Image: Chief Justice John Roberts
- Dissent: The Radicalisation of the Republican Party and Its Capture of the Supreme Court, by Jackie Calmes, Twelve 2021
- Justice on the Brink: The Death of Ruth Bader Ginsburg, the Rise of Amy Coney Barrett, and Twelve Months that Transformed the Supreme Court, by Linda Greenhouse, Random House 2021
This is a thoughtful analysis of how the appointment of judges to the US Supreme Court has been influenced by the political civil war between Democrats and Republicans taking place in the US during the past four decades and how this is damaging the rule of law at state level and federally. The review focuses on the justices who are appointed and what happened in the Congressional hearings which assessed them and decided whether to appoint them or not. Just as the presidency in the US bounces back and forth between Democrats and Republicans, so do appointments to the Court depend on when a sitting justice dies and who is president at the time. And even that is manipulable.
The reviewer points out that Chief Justice John Roberts is painfully aware that the Court’s reputation is riding on the abortion decision facing it in the Mississippi case (that bans almost all abortions after 15 weeks of pregnancy). Reputation, that is, for ensuring justice and for upholding the rule of law, based on the Constitution, in addition to the consequences for the lives of women and girls – beyond what the justices hold as personal beliefs.
Roberts has ruled against his own beliefs as regards abortion more than once in the past, in comparable circumstances. The three pro-choice judges will reject the state laws on solid constitutional grounds. The rest, however, are expected to vote according to their personal beliefs on abortion, of whom five (in addition to Roberts) are anti-abortion. Unless, as the reviewer points out, Roberts can influence them not to reject Roe v. Wade altogether. The fact that some or all of the five may not by moved to vote based on issues of constitutionality, let alone the rights of women, is a serious condemnation of how the current right-wing anti-abortion movement in the US has gained so much power over the years in spite of a large majority of the population being pro-choice. As the reviewer points out, these decisions threaten the long-term legitimacy of the Supreme Court as well as women’s health and lives.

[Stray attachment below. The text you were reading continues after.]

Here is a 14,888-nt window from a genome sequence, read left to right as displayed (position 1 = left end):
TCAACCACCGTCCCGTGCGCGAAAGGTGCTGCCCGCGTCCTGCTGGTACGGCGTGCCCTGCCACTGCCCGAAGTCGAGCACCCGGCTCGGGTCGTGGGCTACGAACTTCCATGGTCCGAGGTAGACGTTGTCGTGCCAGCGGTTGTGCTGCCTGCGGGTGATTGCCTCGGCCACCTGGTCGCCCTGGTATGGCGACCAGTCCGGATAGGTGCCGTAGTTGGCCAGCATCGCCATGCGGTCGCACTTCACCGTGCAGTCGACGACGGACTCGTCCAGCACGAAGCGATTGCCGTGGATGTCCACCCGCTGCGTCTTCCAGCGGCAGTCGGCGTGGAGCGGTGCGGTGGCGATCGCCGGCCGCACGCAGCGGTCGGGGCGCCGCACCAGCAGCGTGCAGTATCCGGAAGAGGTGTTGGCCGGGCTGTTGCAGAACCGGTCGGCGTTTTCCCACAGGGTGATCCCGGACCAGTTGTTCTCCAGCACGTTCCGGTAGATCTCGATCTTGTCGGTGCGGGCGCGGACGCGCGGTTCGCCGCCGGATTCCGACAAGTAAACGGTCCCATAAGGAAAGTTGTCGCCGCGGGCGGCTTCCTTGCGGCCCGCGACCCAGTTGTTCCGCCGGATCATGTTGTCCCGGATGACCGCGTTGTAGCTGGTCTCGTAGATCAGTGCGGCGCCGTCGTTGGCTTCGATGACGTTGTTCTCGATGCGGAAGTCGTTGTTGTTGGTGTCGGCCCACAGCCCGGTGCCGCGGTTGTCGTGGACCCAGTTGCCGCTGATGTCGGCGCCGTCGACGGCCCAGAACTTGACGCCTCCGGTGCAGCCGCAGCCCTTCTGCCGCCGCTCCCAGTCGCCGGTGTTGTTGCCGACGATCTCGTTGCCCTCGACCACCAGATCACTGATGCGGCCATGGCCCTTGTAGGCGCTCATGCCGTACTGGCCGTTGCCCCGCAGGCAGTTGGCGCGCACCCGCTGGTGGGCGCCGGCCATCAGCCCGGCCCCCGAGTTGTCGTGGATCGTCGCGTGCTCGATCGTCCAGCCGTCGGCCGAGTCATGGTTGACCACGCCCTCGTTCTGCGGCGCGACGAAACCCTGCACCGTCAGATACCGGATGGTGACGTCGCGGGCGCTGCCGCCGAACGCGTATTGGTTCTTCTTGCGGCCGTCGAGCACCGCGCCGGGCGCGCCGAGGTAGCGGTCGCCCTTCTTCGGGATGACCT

As has been noted often over the last months, some 26 US states will move quickly to criminalise abortion if these decisions mean Roe v. Wade is overturned, while others will pass supportive laws. For example, on 15 March 2022, the Colorado House of Representatives gave final approval to a bill codifying the right to an abortion, overcoming Republican opposition in the longest filibuster in the state’s modern history. The new law adds a provision in state law guaranteeing a pregnant woman the right to have an abortion, even if the US Supreme Court overturns or fundamentally undermines Roe v. Wade. The same week, the state of Idaho copied the Texas “law” that isn’t a law and has banned abortion after six weeks.
The other 24 states will have to decide if they will take on responsibility to help women from other states. The abortion rights movement and all the abortion clinics left standing will need to reconsider what they will do too.
FULL REVIEW: Green Pastel Redness, by Colin Kidd, in London Review of Books, Vol 44, No 6, 24 March 2022, pp. 5-6. (NOT open access)
Authors of the two books: Jackie Calmes is a journalist for the Los Angeles Times. Linda Greenhouse is a journalist, lecturer in law at Yale Law School and covered the US Supreme Court for three decades for the New York Times.
OTHER SOURCES: The Hill, by Reid Wilson, 15 March 2022 ; The Guardian, by Gloria Oladipo, 15 March 2022 ; PHOTO by Mark Wilson/Getty Images, 2009, in Time, 26 June 2015